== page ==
The odium theologicum, displayed in controversy, is, in my opinion, the greatest opprobrium theologicúm. Warburtonian insolence and ill-nature have done more injury to the church, and to the cause of Christianity, than any of the writers whom they were intended to gall and mortify.


Of the inadequate Idea entertained by many respectable

Persons concerning Christianity; with a Suggestion on the Expediency of their considering the true Nature of Christian Philosophy.

To abstain from gross, enormous, open, and scandalous vices, to comply with the outward ceremonies of the Church, and to reciprocate the usual and formal civilities of life, constitutes, in the opinion of multitudes, not only a very respectable member of society, but a very good Christian. Concerning the DOCTRINES of Christianity, such persons give themselves little concern, but plume themselves on decently practising the DUTIES; by which they understand nothing

more than a very imperfect kind of heathen morality, and the avoidance of such conduct as might expose them to the animadversion of law, or to the loss of reputation. The DUTIES of Christianity thus limited, they think easily discernible, without study or reading, by common observation and common sense. Doing as others do, as far as the decorum of established manners allows and prescribes, is the grand rule. Such persons pass through life with great credit, paying their way, and making themselves agreeable in company, and are seldom mentioned but with the praise of very good sort of people.

Exactly such sort of people they might have been if Christianity had never existed. They hold no opinion, they adopt no practice peculiar to Christianity. The Gospel, which they profess to embrace, is a leaden rule, an accommodating guide, an humble companion, that must obsequiously stand on one side, whenever it is in the way of a fashionable practice. Gaming, duelling, and many modes of gratification inconsistent both with the letter and spirit of the Gospel, seem to receive no check from this convenient species of Christianity.

Any thoughts which may occasionally intrude of a very serious kind, are laughed away by the surrounding circie, as vapours, fancies, the effects of morbid melancholy, or of nervous indisposition. Company, public places, public diversions, are immediately proposed as a sovereign remedy; and indeed they certainly are so far a remedy, that they banish serious thoughts, but they also banish that hanny disposition (for happiness is serious) which might have caused the visitation from one high, and obtained, for the weary sick heart, the sweetlyrefreshing cordial of divine grace.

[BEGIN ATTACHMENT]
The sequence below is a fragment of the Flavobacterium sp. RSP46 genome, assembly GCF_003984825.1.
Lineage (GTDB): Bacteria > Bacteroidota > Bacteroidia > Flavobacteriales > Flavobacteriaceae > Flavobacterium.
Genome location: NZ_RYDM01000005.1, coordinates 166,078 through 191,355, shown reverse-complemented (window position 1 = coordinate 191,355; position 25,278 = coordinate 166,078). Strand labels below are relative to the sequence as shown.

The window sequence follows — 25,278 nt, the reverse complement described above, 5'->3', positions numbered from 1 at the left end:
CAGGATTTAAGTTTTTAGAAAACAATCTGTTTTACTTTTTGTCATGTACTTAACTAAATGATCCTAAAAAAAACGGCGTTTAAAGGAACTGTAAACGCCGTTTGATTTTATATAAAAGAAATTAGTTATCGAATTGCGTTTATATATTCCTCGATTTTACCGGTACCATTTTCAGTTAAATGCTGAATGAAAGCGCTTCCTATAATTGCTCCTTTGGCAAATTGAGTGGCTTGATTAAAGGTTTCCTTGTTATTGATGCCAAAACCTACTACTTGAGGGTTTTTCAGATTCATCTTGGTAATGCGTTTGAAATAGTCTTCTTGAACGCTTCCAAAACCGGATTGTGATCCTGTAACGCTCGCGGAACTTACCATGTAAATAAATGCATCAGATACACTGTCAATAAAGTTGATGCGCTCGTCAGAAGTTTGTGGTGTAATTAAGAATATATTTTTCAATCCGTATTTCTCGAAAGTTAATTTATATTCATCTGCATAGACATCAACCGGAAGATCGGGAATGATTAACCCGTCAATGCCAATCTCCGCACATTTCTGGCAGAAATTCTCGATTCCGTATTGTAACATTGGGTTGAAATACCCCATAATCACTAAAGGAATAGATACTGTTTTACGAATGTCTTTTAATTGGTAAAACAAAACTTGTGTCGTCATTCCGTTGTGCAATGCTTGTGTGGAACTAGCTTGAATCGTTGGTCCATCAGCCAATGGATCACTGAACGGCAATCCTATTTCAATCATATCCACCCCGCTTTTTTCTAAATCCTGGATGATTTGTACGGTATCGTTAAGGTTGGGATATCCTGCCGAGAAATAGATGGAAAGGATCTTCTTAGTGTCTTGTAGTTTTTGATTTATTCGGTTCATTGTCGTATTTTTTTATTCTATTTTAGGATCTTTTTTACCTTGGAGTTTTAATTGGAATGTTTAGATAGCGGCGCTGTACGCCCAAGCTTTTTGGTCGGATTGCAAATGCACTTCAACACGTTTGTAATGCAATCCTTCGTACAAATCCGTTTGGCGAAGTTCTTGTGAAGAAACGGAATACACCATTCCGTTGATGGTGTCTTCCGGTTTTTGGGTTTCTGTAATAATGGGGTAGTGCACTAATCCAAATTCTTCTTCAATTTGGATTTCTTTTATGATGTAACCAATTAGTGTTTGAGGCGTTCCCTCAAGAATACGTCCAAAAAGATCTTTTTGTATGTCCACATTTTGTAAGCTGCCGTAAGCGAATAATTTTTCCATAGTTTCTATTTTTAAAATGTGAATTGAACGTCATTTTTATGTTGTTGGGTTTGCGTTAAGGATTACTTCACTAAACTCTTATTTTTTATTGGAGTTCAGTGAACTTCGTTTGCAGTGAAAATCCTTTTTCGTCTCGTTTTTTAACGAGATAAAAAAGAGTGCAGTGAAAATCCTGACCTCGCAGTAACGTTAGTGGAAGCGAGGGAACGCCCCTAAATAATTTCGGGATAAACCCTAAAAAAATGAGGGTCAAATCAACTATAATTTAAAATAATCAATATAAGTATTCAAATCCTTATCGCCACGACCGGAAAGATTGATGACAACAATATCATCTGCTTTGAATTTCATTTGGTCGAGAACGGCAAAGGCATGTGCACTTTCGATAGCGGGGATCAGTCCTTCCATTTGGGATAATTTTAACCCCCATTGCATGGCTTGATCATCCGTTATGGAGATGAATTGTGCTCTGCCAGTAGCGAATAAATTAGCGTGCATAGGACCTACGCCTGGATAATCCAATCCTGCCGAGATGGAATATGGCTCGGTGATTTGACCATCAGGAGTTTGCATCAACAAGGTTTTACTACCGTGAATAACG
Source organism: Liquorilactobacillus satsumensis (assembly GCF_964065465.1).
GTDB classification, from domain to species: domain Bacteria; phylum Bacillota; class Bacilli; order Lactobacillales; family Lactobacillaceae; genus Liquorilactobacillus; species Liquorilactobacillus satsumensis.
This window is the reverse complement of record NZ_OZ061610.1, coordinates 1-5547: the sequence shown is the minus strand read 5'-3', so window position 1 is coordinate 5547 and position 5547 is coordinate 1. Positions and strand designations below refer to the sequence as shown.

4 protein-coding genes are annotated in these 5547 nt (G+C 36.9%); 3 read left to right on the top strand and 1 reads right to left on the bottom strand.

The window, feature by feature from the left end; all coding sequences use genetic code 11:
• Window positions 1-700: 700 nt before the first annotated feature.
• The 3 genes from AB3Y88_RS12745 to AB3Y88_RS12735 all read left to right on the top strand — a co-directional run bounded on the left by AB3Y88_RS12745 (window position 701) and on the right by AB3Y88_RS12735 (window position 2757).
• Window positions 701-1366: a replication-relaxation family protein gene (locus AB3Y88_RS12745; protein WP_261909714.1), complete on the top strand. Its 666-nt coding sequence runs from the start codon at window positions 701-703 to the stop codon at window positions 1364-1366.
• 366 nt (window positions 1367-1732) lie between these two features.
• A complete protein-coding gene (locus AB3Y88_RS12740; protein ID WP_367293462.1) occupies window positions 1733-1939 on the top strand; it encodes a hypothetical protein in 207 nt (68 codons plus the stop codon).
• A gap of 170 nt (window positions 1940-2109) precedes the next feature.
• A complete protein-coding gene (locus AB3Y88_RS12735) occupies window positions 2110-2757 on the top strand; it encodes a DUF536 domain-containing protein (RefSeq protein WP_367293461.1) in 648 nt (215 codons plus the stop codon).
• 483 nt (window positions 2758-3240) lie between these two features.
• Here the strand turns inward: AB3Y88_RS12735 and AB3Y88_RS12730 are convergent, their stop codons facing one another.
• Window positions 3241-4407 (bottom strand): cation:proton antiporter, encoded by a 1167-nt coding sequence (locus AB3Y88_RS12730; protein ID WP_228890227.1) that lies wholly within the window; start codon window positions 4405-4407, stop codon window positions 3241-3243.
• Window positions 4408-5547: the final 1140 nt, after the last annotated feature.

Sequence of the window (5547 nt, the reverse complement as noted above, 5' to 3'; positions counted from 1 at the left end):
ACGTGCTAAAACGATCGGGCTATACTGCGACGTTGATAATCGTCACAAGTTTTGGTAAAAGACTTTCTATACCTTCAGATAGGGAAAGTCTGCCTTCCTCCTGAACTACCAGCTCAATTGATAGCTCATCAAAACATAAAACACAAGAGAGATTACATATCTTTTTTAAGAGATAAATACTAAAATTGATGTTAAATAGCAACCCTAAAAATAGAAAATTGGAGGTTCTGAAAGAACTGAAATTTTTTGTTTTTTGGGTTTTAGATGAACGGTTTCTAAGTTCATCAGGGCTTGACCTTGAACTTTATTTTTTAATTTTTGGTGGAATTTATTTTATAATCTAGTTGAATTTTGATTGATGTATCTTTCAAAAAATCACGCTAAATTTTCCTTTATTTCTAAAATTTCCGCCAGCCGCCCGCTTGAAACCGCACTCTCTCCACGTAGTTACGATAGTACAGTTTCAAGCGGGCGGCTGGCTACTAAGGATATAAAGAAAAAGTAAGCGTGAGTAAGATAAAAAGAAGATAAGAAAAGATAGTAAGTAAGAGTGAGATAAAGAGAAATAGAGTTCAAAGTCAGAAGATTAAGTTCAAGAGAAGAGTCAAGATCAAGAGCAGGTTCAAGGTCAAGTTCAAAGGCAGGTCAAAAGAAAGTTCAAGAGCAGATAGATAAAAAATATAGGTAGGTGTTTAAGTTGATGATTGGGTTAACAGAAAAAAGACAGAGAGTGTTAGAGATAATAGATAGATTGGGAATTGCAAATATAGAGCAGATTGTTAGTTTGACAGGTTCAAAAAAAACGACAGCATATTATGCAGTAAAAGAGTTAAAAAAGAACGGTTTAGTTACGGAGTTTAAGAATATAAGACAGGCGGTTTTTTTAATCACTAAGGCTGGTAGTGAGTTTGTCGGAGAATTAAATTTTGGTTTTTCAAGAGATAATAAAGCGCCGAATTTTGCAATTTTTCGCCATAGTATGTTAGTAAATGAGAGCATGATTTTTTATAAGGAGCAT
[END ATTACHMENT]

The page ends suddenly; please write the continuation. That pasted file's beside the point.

Attendance at polite places of public worship seems to constitute the piety of such persons; and public subscription to fashionable or political contributions shews

their charity. It seems fair to infer, that their piety and charity are thus circumscribed, because their actions, on other occasions and at other places, seem inconsistent with piety or charity Sunday is often employed by them in a manner forbidden both by divine and human laws; and the poor at the next door to their mansions, in some retired village, are often unrelieved, while strangers at a watering place, (where the benefactors names are handed about,) and advertised objects, receive a very ample share of their public bounty.

All this while they consider themselves as good Christians. God only knows the heart; but if they are mistaken, as is probable, their mistake is a very unhappy. one. They are depriving themselves of the benefit of Christianity.

But their mistake probably arises from ignorance. They are indeed very far from ignorant of many things. Their ignorance is chiefly religious ignorance; and it is caused by habitual inattention to the DOCTRINES of Christianity*. It is indeed rather difficult to avoid such ignorance, since their time is occupied in what religion calls vanity, and the few hours devoted to reading are chiefly employed in novels, where a truly Christian character would be deemed a perfect solecism.

I humbly hope that the contemplation of CHRISTIAN PHILOSOPHY, thus imperfectly represented in this little volume, may lead them to study it in the great authors whom I have cited; and I trust they will thence find a great increase in their comforts, and that their happiness will be less exposed to concussion, when founded on the solid basis of divine favour.

* " And they said unto him, we have not so much as heard «« whether there be any Holy Ghost; and he (St. Paul) said unto “ them, unto what then were ye baptised?" Acts, xix. 2, 3.